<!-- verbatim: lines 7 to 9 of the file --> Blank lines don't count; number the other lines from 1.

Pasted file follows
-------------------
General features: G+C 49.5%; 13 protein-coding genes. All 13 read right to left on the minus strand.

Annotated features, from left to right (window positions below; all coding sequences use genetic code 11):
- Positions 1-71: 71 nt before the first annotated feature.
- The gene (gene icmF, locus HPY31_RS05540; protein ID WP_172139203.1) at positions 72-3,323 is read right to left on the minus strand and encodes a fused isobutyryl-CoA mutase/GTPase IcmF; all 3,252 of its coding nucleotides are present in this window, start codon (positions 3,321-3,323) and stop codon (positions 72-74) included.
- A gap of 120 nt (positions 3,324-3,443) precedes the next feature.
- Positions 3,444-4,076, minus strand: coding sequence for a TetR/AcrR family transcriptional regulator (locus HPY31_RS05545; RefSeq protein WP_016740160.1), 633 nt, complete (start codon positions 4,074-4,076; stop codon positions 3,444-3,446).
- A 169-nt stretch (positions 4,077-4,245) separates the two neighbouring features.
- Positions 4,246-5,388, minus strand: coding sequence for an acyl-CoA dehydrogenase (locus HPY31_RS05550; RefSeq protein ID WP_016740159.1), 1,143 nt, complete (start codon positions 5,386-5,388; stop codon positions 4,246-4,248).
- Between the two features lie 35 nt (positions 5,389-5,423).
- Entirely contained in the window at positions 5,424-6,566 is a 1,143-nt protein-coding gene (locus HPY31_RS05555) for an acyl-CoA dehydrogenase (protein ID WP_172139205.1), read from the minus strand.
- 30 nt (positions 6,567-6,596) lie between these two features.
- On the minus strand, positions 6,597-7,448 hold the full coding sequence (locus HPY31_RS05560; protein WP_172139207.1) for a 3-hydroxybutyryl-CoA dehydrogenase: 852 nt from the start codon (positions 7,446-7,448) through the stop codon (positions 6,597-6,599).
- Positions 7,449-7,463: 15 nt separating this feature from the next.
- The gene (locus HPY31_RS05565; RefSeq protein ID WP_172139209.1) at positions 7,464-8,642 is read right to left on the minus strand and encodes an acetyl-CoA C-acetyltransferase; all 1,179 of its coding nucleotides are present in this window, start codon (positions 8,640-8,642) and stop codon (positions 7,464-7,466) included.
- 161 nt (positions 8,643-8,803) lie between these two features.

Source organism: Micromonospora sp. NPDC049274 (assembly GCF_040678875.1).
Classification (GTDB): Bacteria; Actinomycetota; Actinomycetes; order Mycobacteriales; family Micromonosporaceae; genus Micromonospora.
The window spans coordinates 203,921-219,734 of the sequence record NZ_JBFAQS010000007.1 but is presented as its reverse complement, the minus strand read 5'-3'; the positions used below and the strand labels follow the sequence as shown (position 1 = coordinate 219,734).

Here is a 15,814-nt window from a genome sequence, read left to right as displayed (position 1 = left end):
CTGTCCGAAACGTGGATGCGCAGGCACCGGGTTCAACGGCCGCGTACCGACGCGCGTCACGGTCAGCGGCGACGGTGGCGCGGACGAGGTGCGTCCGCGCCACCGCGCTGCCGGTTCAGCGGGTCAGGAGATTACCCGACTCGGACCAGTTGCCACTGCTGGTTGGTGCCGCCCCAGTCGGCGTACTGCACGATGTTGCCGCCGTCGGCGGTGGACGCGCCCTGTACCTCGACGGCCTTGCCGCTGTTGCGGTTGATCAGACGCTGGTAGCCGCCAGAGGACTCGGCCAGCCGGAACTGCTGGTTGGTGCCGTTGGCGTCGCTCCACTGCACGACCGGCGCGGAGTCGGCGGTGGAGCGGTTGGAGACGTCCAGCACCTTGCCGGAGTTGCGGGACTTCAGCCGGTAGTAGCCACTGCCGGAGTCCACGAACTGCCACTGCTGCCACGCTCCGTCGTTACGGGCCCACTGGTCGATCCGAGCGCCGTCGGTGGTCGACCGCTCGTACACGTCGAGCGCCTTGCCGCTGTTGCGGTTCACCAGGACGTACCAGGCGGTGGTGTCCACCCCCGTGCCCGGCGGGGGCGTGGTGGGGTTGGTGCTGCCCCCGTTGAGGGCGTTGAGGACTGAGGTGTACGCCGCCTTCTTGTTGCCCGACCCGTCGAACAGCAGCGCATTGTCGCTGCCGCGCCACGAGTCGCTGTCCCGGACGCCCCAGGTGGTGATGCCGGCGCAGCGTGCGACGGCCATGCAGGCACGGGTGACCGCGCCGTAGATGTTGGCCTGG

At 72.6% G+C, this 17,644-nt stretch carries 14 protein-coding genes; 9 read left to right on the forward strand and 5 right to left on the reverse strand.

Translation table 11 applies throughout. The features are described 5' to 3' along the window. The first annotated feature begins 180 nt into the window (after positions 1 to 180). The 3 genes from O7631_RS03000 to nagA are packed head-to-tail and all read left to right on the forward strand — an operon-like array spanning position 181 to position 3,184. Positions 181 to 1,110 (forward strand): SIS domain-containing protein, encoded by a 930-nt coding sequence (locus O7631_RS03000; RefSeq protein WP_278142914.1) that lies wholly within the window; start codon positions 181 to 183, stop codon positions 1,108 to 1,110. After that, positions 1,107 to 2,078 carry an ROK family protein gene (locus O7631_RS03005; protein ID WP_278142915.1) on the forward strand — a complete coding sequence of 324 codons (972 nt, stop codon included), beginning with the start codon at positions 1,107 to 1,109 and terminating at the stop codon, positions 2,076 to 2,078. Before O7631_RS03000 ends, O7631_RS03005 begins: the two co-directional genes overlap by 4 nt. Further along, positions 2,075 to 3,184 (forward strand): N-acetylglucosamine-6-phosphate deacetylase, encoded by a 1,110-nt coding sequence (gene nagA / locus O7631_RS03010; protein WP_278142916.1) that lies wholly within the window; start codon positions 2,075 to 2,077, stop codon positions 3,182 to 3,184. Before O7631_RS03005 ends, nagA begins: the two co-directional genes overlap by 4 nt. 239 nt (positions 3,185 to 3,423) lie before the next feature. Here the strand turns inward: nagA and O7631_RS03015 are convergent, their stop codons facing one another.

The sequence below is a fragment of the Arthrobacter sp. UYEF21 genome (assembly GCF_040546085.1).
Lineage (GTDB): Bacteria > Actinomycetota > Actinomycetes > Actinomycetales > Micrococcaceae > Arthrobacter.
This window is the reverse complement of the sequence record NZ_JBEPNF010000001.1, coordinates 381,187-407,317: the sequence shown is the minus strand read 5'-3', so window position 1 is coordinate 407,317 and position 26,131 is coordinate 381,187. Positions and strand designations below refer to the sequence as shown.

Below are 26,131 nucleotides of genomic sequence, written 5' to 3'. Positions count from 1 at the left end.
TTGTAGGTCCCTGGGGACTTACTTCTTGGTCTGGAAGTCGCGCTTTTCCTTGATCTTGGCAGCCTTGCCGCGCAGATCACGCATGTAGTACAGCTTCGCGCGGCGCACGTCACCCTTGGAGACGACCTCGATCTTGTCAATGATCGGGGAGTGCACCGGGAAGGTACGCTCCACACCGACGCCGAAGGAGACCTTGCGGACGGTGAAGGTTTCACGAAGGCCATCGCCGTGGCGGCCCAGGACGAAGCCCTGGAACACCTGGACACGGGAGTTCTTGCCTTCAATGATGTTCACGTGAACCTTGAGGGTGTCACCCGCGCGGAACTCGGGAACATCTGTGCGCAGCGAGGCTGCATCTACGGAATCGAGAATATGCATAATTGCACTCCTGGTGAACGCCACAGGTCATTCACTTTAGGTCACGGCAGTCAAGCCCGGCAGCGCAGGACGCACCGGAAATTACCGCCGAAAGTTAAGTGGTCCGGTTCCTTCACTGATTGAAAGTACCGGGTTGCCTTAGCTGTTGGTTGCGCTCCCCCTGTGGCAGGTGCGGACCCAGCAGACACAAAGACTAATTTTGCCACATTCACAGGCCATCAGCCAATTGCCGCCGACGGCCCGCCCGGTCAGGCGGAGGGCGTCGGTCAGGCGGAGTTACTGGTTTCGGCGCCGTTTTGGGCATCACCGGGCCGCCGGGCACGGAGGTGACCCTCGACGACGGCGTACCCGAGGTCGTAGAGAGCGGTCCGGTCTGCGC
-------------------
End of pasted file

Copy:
- A 169-nt stretch (positions 4,077-4,245) separates the two neighbouring features.
- Positions 4,246-5,388, minus strand: coding sequence for an acyl-CoA dehydrogenase (locus HPY31_RS05550; RefSeq protein ID WP_016740159.1), 1,143 nt, complete (start codon positions 5,386-5,388; stop codon positions 4,246-4,248).
- Between the two features lie 35 nt (positions 5,389-5,423).